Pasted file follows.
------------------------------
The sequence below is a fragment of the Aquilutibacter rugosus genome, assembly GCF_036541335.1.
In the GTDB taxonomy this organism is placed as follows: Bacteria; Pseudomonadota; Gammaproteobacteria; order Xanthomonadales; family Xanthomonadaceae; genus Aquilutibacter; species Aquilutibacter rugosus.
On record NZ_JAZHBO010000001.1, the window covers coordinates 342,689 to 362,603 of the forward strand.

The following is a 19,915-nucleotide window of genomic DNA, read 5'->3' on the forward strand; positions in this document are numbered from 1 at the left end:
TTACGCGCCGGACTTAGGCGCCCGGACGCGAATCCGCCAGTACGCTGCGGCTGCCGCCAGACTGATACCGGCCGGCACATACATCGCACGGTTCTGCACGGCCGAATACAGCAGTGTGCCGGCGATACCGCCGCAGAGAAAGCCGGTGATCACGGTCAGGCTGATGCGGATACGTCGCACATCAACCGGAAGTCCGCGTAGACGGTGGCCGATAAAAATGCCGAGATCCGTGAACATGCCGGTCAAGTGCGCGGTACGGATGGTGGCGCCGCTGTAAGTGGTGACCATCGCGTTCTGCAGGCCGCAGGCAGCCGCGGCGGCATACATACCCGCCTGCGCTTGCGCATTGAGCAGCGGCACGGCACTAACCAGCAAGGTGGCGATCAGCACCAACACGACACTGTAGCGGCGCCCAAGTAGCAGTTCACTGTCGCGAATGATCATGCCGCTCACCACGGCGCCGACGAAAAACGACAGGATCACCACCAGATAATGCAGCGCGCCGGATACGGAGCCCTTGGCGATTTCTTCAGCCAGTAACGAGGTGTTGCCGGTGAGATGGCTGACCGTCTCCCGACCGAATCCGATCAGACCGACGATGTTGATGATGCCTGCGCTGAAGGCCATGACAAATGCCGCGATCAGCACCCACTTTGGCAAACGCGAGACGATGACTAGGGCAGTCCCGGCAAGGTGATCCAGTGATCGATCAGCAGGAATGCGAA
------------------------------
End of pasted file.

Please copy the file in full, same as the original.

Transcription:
The sequence below is a fragment of the Aquilutibacter rugosus genome, assembly GCF_036541335.1.
In the GTDB taxonomy this organism is placed as follows: Bacteria; Pseudomonadota; Gammaproteobacteria; order Xanthomonadales; family Xanthomonadaceae; genus Aquilutibacter; species Aquilutibacter rugosus.
On record NZ_JAZHBO010000001.1, the window covers coordinates 342,689 to 362,603 of the forward strand.

The following is a 19,915-nucleotide window of genomic DNA, read 5'->3' on the forward strand; positions in this document are numbered from 1 at the left end:
TTACGCGCCGGACTTAGGCGCCCGGACGCGAATCCGCCAGTACGCTGCGGCTGCCGCCAGACTGATACCGGCCGGCACATACATCGCACGGTTCTGCACGGCCGAATACAGCAGTGTGCCGGCGATACCGCCGCAGAGAAAGCCGGTGATCACGGTCAGGCTGATGCGGATACGTCGCACATCAACCGGAAGTCCGCGTAGACGGTGGCCGATAAAAATGCCGAGATCCGTGAACATGCCGGTCAAGTGCGCGGTACGGATGGTGGCGCCGCTGTAAGTGGTGACCATCGCGTTCTGCAGGCCGCAGGCAGCCGCGGCGGCATACATACCCGCCTGCGCTTGCGCATTGAGCAGCGGCACGGCACTAACCAGCAAGGTGGCGATCAGCACCAACACGACACTGTAGCGGCGCCCAAGTAGCAGTTCACTGTCGCGAATGATCATGCCGCTCACCACGGCGCCGACGAAAAACGACAGGATCACCACCAGATAATGCAGCGCGCCGGATACGGAGCCCTTGGCGATTTCTTCAGCCAGTAACGAGGTGTTGCCGGTGAGATGGCTGACCGTCTCCCGACCGAATCCGATCAGACCGACGATGTTGATGATGCCTGCGCTGAAGGCCATGACAAATGCCGCGATCAGCACCCACTTTGGCAAACGCGAGACGATGACTAGGGCAGTCCCGGCAAGGTGATCCAGTGATCGATCAGCAGGAATGCGAA